Isaiah Mason is a junior from Norfolk, Virginia majoring in International Comparative Studies, with a concentration in Europe, and double minoring in Medical Sociology and Global Health. He primarily studies the influence of sociocultural factors on health experiences for marginalized communities with an interest in equity work. Additionally, Isaiah has a passion for Italian language and culture, having studied Italian throughout his time at Duke and participated in the Duke in Bologna (Summer ’19) study abroad program. At Duke, Isaiah is a David M. Rubenstein Scholar (DMRS) and Gates Scholarship Scholar, both merit scholarships for FGLI students, and serves on the executive boards of the Global Health Majors Union and the Duke Men’s Project, a program under the Women’s Center. In addition, Isaiah is an undergraduate researcher for the “Closing the Gap on Treatment Outcomes and Health Disparities in Hypertension” Bass Connections team, working with black men in Durham on self-management strategies during the pandemic.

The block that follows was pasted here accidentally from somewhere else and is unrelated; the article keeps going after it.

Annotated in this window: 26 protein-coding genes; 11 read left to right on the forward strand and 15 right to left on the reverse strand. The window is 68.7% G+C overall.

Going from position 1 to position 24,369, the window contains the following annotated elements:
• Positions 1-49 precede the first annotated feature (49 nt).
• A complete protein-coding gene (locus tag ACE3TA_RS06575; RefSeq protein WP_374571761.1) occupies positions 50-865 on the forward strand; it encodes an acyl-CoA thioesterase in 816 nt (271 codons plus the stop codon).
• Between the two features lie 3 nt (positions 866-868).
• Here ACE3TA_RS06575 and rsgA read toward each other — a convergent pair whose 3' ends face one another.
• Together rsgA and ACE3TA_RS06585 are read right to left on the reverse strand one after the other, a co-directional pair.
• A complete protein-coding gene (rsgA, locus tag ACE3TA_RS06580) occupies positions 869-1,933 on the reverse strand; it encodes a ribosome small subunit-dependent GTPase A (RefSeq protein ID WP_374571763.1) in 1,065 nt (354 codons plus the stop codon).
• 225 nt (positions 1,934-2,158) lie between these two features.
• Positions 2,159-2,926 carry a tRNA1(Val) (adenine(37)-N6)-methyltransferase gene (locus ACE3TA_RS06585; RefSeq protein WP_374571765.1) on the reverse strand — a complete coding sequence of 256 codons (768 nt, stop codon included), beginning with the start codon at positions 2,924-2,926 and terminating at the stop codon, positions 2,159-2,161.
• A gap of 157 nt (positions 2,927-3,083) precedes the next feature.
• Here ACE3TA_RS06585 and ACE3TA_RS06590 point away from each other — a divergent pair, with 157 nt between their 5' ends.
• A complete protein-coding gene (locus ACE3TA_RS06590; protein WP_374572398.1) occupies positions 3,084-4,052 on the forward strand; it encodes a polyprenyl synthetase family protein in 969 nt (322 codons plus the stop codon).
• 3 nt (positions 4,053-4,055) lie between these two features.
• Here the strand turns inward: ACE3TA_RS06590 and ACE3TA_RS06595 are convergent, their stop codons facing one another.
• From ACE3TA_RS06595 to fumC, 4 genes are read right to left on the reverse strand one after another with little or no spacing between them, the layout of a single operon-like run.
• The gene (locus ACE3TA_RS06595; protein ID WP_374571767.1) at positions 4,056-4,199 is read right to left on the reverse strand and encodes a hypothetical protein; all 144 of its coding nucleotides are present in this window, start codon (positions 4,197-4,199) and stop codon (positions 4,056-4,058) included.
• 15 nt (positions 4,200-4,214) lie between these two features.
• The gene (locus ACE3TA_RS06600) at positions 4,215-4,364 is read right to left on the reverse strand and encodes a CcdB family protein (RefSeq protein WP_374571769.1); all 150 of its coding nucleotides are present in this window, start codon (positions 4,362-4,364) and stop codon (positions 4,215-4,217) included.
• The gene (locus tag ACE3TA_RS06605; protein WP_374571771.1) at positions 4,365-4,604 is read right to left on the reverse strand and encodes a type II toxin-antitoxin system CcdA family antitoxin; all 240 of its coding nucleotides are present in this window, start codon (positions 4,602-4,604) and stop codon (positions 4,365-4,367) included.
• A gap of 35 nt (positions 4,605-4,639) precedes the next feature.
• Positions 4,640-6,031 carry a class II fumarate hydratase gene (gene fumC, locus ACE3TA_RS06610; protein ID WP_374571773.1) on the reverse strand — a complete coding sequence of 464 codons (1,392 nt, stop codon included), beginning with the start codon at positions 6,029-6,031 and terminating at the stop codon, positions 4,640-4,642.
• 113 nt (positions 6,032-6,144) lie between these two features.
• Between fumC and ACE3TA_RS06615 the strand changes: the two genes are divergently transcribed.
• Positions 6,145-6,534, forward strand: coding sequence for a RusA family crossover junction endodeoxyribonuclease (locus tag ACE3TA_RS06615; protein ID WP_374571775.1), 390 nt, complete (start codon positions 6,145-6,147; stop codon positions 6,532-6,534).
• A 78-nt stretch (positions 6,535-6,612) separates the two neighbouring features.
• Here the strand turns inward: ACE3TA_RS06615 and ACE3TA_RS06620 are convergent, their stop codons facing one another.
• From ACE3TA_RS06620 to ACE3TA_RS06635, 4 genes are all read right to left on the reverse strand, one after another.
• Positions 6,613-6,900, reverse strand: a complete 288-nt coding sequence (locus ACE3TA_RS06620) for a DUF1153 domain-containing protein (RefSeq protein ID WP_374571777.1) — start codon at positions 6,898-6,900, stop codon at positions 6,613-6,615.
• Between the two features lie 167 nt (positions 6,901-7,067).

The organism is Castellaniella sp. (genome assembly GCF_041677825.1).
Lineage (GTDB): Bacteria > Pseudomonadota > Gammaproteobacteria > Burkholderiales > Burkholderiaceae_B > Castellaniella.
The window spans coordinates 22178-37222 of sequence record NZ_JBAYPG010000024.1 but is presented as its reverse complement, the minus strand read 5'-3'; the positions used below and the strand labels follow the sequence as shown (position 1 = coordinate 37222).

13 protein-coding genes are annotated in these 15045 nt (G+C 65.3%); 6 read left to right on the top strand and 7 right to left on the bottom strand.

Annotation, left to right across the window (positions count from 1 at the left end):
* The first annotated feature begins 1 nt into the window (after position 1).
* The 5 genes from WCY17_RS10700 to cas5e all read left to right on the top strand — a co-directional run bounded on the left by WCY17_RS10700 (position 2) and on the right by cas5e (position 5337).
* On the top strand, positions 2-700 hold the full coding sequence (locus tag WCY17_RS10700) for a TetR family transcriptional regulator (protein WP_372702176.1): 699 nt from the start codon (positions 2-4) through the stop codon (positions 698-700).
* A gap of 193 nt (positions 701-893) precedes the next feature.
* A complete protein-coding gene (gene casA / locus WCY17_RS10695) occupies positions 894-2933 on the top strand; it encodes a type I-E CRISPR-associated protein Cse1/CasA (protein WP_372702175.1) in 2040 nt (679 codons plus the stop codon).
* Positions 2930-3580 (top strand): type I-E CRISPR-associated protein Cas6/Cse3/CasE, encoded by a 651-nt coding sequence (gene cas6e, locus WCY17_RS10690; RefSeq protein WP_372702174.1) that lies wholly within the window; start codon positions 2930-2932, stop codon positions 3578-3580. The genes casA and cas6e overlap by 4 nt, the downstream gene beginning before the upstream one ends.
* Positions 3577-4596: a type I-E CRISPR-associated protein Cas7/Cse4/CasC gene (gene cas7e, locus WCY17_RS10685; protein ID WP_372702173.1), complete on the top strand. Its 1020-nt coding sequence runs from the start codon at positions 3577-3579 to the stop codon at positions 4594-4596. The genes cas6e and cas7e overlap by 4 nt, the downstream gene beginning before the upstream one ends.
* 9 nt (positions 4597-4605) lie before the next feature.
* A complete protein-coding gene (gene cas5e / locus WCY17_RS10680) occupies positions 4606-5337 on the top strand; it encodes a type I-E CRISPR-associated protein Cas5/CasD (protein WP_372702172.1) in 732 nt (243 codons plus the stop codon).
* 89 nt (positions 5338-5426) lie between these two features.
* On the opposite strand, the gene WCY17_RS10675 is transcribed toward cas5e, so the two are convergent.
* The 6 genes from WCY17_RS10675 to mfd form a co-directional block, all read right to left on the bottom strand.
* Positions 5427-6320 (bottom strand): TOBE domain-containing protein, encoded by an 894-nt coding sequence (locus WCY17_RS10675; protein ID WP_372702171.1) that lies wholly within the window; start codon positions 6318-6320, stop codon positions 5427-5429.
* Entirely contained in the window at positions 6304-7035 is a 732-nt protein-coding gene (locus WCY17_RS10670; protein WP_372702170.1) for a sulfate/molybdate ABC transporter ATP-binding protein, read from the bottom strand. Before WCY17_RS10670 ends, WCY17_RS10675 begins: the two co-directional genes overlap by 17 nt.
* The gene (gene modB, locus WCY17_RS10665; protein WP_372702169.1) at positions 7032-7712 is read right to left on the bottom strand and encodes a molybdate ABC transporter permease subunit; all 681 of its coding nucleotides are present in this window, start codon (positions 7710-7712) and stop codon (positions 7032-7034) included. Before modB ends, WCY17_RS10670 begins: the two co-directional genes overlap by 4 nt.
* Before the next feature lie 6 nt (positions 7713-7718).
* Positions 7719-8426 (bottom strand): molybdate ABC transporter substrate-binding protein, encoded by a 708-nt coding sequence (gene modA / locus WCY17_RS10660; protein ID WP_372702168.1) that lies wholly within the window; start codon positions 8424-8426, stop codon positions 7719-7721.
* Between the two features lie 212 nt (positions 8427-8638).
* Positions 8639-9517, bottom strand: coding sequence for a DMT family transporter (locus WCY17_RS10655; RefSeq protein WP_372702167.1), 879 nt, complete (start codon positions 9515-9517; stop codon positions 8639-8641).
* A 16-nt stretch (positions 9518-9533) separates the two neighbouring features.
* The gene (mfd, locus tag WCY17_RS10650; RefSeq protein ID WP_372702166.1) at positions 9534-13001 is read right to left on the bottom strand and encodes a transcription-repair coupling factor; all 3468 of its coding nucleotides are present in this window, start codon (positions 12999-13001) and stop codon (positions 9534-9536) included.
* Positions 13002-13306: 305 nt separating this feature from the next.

This project, “Crossing the Cultural Divide: Healthcare Access for African Migrants in Northern and Southern Italy,” aims to investigate the barriers and facilitators to accessing the public healthcare system throughout Italy. As an ethnography, the project will incorporate participant stories as data to understand the degree of healthcare access that exist, and potential resources needs within communities. Additionally, the project will investigate the concept of community organization for African migrants to develop a better understanding of migratory patterns and integration into Italian society. The primary output for the project will be an honors thesis with the expectation that the results can be useful for designing policy options to meet identified resource needs.” 


Crossing the Cultural Divide: Healthcare Access for African Migrants in Northern and Southern Italy